All these encounters offer up a variety of things: cookbook recommendations, encouragement, everyday wisdom. More than anything, they remind us of our shared humanity, and our need for one another.

The white-haired man with the Diet Coke (or was it Coors Light?) was right: Life’s too short.

“Life would be infinitely happier if we could only be born at the age of 80 and gradually approach 18.” —Mark Twain

Photo credit: Pixabay


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I Almost Shared This Picture – But Then Wrote This Post Instead

What I most appreciate about Facebook probably is the same thing as you: keeping in touch with friends from the varied chapters of my life. I enjoy seeing pictures of new babies and four-footed family members; cool restaurants as well as at-home recipes to try; and reunions of all kids—family, school, work, neighborhood, you-name-it. These social-media moments are fun, and help me feel close to college partners-in-crime, old colleagues, etc. that I no longer chat with every day.

As much as I can, I participate in this social-media communion too. I share pictures, mostly of my ever-growing daughters. Our recent move to upstate New York has been providing fresh backdrops—nature preserves, museums, parks—that I hope are interesting for folks.

Some friends recently told me, “You all look so happy!” And that’s true; we are.


We can be so happy—and look so happy—while still struggling with a challenge or two.

Thus, I almost shared this picture:


Yesterday afternoon, Grace and I baked cupcakes for her preschool class Thanksgiving party (happening later today). Grace started to frost them; I took this picture. As usual, I emailed it to Stanton and both sets of grandparents.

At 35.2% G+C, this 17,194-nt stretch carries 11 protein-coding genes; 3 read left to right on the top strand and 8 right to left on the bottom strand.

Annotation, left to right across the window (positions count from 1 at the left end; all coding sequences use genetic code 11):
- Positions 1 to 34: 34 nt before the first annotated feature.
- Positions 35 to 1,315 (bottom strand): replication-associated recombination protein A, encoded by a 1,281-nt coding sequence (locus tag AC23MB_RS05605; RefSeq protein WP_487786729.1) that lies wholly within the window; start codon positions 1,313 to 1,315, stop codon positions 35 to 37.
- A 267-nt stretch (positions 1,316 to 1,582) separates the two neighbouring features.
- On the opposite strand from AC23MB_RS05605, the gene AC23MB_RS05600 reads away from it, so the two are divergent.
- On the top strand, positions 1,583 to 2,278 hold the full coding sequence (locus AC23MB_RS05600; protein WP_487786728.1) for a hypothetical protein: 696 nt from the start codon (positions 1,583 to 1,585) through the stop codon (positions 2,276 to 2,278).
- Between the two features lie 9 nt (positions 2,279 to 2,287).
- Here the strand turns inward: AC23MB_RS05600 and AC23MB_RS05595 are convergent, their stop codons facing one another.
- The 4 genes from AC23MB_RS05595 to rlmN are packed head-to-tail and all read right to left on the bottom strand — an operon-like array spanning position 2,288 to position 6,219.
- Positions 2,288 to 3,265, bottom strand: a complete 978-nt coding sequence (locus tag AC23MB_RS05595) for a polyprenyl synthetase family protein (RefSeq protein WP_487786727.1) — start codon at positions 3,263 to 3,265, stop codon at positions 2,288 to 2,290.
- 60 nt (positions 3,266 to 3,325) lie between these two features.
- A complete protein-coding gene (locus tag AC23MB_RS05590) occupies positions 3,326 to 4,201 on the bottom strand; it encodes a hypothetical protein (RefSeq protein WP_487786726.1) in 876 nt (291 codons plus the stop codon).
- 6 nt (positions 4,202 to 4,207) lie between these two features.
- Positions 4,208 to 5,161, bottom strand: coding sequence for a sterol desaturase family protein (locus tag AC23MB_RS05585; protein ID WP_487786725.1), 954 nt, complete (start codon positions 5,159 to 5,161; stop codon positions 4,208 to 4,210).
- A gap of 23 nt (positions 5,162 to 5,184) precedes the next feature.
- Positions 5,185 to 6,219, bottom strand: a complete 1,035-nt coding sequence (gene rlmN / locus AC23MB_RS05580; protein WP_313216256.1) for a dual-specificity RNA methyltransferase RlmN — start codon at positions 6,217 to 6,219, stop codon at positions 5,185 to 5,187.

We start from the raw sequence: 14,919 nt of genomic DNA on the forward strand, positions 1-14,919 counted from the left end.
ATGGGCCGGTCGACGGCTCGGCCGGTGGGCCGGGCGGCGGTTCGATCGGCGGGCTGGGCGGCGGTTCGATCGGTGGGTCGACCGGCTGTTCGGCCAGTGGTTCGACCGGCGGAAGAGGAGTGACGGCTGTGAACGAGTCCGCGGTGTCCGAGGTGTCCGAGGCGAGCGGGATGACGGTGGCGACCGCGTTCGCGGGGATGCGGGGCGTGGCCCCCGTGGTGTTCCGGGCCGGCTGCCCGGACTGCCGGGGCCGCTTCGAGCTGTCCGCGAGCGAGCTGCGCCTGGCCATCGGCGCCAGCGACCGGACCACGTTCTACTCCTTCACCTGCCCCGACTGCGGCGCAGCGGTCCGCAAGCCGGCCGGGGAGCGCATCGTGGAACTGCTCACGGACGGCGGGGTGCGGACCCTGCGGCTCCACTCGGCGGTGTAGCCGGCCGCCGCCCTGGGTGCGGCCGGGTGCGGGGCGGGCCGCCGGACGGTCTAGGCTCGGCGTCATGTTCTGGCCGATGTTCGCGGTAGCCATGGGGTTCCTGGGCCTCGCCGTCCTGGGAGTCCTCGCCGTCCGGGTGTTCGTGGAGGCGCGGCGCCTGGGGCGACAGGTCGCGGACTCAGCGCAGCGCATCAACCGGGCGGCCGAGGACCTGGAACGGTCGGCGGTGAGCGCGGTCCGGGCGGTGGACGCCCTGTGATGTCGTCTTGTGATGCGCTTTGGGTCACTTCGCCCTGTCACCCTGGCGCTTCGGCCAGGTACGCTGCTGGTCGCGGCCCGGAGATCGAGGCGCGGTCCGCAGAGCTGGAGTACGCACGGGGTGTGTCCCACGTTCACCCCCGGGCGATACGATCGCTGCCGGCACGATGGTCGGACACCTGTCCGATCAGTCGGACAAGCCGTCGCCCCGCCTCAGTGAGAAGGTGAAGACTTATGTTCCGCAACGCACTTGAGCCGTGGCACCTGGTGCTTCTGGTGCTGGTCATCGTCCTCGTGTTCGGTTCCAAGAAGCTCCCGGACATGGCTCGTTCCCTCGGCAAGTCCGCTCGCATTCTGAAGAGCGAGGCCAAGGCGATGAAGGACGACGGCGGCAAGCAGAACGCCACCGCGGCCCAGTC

Then I thought about sharing it on my Facebook page. The editor in me even came up with an insta-caption: “Who doesn’t love Funfetti cupcakes?” Followed by my signature smiley face, of course.



Overall, it had not been a picture-perfect day. The night before, Anna had been up with a cough. When I finally settled her back to sleep, Grace woke up crying—a bad dream. Stanton was out of town for work, so I had no parenting backup. I was late for my yoga class, and just minutes after I took that picture, Grace had a temper tantrum because I told her no, she couldn’t eat the remaining frosting from the 15.6 oz. container for dinner (talk about a sugar rush!).

I love scrolling through my friends’ good times and celebrating along with them, and getting their positive vibes in return.

Every now and then, though, it might be healthy to take a moment and acknowledge that life is a beautiful journey of ups and downs. Happiness can coexist with imperfection. And we’d never know JOY if we didn’t dance with sorrow too.

My daughters bring me joy every day of my life. I am deeply, deeply thankful for them. They’re also the reason for my gray hairs, and my coffee addiction.

This is my moment.

P.S. Who doesn’t love Funfetti cupcakes?


Like what you just read? Then check out Melissa Leddy’s newest short fiction e-book, “This Is Just a Story.” Fun, timely and thought-provoking.